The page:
Add together the doses (total number of units) of Regular human insulin and Novolin N that you need to inject. The total dose will determine the final amount (volume) in the syringe after drawing up both insulins into the syringe. For example, if you need 5 units of Novolin N and 2 units of Regular human insulin, the total dose of insulin in the syringe would be 7 units.
2.
Roll the Novolin N vial between your hands until the liquid is equally cloudy throughout.
3.
Draw into the syringe the same amount of air as the Novolin N dose. Inject this air into the Novolin N vial and then remove the needle from the vial but do not withdraw any of the Novolin N insulin. (Transferring Novolin N to the Regular human insulin vial will contaminate the Regular human insulin vial and may change how quickly it works.)
4.
Draw into the syringe the same amount of air as the Regular human insulin dose. Inject this air into the Regular human insulin vial. With the needle in place, turn the vial upside down and withdraw the correct dose of Regular human insulin. The tip of the needle must be in the Regular human insulin to get the full dose and not an air dose.
5.
After withdrawing the needle from the Regular human insulin vial, insert the needle into the Novolin N vial.   Turn the Novolin N vial upside down with the syringe and needle still in it. Withdraw the correct dose of Novolin N.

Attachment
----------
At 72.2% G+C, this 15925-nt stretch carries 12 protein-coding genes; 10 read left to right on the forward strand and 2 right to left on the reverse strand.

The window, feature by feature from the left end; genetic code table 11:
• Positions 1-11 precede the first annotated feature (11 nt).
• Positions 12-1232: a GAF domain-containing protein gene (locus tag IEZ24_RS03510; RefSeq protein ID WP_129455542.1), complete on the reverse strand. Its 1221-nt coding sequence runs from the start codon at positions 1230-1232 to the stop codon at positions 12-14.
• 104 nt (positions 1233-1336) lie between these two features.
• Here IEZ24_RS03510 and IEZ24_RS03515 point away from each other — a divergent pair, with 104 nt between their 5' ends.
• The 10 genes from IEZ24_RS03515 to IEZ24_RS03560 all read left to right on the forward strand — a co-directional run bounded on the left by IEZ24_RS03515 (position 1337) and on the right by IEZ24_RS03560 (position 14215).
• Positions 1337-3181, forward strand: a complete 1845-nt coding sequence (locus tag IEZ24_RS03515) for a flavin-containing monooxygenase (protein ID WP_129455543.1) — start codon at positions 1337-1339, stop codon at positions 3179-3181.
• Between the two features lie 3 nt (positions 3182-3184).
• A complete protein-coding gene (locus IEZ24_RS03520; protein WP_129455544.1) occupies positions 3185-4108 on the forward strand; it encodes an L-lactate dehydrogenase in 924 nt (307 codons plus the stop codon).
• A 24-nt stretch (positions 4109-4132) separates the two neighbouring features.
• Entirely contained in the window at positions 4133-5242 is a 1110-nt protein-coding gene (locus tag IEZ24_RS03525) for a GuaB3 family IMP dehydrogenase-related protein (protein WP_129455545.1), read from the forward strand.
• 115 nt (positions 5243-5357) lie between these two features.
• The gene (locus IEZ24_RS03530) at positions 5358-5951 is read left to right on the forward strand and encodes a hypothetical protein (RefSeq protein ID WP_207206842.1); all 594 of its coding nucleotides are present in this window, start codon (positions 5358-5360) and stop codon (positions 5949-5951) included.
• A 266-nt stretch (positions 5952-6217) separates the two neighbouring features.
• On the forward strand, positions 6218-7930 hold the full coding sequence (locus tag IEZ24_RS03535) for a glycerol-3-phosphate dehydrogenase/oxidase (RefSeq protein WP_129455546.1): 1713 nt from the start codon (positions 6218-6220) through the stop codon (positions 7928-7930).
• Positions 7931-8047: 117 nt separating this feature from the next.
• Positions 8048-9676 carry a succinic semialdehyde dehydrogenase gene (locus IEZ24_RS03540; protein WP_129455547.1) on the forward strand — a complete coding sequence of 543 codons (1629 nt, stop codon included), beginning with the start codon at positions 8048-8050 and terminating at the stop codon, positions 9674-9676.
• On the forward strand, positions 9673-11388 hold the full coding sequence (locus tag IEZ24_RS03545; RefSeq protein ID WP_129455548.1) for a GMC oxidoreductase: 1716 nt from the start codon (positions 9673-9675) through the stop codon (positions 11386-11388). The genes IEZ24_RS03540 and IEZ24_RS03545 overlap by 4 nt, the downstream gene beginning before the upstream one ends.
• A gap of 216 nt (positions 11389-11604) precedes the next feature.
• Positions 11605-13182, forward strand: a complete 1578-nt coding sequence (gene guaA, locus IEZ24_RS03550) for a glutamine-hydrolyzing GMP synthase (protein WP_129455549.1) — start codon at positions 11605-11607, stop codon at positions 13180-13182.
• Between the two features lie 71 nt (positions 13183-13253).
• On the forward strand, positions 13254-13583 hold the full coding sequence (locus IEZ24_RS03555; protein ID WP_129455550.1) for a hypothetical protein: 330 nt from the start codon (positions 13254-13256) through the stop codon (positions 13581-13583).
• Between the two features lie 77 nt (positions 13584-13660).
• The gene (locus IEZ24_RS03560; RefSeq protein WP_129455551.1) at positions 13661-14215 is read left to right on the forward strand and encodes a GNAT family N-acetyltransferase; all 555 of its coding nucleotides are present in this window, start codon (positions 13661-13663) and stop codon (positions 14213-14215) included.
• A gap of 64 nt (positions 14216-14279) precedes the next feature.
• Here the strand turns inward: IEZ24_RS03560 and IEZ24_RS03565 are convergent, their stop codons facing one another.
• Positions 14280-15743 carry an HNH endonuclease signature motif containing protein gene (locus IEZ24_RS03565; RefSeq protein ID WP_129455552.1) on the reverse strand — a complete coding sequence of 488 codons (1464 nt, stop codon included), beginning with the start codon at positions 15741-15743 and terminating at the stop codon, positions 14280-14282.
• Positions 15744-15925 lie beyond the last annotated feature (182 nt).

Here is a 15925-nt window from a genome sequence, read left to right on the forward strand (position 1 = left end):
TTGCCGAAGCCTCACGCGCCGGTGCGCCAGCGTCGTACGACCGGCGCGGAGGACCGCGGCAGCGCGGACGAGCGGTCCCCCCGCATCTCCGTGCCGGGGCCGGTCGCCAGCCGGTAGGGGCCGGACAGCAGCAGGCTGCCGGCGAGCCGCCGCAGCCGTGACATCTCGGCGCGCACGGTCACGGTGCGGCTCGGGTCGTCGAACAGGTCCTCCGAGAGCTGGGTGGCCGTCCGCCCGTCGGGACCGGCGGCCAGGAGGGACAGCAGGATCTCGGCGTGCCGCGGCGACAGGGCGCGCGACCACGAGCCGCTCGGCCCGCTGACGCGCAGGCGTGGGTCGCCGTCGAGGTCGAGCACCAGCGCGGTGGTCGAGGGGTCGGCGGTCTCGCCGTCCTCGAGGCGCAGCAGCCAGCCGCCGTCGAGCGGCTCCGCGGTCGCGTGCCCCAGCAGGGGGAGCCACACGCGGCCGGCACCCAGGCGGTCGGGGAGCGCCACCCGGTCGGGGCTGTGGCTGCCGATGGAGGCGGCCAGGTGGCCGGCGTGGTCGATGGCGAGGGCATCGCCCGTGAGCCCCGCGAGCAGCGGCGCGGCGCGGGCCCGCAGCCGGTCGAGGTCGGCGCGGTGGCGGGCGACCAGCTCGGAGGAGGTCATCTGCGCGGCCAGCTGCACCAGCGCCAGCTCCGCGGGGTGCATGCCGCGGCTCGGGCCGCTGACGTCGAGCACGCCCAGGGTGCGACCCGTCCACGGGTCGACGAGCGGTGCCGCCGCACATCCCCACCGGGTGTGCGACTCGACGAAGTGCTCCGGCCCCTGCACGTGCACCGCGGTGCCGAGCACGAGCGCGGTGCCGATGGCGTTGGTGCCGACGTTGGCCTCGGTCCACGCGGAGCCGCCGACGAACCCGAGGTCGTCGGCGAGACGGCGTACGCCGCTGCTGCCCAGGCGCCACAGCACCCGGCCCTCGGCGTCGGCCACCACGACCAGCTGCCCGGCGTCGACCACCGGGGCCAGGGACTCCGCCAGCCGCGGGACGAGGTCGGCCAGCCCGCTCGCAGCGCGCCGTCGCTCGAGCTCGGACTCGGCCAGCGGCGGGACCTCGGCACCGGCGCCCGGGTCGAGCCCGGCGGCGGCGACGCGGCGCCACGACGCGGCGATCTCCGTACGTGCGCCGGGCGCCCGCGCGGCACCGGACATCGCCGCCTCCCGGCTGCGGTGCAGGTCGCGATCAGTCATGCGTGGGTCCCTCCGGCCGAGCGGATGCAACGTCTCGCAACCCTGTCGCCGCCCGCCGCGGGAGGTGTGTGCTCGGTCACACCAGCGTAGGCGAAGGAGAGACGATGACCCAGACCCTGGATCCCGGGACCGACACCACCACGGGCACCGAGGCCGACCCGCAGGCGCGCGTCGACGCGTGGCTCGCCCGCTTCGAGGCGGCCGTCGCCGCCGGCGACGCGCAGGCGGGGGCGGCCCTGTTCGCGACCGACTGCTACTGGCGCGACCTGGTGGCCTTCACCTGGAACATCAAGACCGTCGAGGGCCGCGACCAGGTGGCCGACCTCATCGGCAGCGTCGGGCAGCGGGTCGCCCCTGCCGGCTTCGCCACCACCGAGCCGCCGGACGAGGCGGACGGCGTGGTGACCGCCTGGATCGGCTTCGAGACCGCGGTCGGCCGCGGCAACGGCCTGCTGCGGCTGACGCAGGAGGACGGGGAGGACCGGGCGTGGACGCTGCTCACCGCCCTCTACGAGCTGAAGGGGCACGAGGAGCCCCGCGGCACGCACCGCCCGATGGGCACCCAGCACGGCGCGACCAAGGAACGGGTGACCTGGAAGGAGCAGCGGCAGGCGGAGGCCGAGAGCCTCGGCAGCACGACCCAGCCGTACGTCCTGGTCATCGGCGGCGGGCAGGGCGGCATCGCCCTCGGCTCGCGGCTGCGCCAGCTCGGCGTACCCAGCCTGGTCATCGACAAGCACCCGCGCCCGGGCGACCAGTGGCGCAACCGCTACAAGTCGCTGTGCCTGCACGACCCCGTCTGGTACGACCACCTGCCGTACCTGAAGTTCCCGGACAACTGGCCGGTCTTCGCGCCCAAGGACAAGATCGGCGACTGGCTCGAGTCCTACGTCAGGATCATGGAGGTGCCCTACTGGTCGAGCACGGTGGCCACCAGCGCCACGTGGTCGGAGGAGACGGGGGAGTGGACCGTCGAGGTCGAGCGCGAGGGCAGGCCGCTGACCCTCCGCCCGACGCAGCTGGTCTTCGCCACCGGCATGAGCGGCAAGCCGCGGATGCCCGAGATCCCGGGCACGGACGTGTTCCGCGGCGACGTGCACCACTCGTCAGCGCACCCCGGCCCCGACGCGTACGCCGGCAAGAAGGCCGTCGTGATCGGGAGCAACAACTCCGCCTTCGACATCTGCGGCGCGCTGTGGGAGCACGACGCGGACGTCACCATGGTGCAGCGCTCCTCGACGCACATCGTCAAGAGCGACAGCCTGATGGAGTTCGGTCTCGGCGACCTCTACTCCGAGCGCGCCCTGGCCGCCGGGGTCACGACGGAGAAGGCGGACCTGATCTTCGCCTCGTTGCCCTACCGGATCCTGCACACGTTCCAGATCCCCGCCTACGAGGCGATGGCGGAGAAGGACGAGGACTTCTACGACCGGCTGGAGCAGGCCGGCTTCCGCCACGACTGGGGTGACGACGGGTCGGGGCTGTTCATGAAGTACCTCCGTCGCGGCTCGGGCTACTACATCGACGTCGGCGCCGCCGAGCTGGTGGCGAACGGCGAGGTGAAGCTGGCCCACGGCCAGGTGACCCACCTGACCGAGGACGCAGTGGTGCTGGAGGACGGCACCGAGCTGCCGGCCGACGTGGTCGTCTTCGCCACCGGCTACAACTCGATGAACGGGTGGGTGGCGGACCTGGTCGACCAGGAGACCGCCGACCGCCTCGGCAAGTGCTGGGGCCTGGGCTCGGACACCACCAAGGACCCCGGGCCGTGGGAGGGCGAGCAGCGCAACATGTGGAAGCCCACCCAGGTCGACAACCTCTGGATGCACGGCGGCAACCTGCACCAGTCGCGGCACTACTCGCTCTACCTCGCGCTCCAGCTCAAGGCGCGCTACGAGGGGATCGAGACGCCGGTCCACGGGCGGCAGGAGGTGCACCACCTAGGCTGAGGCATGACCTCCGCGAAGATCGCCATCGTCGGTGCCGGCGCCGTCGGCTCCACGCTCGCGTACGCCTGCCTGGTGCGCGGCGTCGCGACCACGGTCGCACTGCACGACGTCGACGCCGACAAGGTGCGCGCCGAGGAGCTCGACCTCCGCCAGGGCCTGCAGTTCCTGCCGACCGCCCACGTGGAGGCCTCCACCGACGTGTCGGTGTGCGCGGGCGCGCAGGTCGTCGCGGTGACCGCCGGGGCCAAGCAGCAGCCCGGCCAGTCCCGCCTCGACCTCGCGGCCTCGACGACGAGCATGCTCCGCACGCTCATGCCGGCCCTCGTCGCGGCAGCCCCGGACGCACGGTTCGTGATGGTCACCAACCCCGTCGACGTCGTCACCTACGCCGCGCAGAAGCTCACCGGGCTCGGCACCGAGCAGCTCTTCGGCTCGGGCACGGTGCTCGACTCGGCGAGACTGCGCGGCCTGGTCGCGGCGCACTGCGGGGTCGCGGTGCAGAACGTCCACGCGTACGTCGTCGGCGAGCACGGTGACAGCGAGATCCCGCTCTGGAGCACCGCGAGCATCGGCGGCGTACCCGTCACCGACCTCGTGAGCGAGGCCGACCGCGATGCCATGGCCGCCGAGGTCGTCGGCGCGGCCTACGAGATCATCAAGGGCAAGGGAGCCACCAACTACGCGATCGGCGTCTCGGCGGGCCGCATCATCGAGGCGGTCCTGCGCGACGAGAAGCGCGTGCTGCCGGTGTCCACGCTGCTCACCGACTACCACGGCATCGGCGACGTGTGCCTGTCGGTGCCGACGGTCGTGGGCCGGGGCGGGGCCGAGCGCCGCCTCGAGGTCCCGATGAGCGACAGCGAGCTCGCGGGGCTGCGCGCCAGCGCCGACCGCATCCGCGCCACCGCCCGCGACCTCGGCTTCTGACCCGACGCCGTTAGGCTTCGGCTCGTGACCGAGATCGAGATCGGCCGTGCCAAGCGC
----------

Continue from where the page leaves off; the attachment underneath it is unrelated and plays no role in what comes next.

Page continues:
6.
Inject right away to avoid changes in how quickly the insulin works.

Instructions For Use

Novolin® N FlexPen®

(isophane insulin human suspension) for subcutaneous use

Introduction

Please read the following instructions carefully before using your Novolin N FlexPen.

Do not share your Novolin N FlexPen with other people, even if the needle has been changed. You may give other people a serious infection, or get a serious infection from them.

Novolin N FlexPen is a disposable dial-a-dose insulin pen. You can select doses from 1 to 60 units in increments of 1 unit. Novolin N FlexPen is designed to be used with NovoFine, NovoFine Plus or NovoTwist needles.

People who are blind or have vision problems should not use Novolin N FlexPen without help from a person trained to use Novolin N FlexPen.

Getting ready

Make sure you have the following items:

Novolin N FlexPen
New NovoFine, NovoFine Plus or NovoTwist needle
Alcohol swab
Gauze pad

Preparing your Novolin N FlexPen

Wash your hands with soap and water. Before you start to prepare your injection, check the label to make sure that you are taking the right type of insulin. This is especially important if you take more than 1 type of insulin. Novolin N should look white and cloudy after mixing.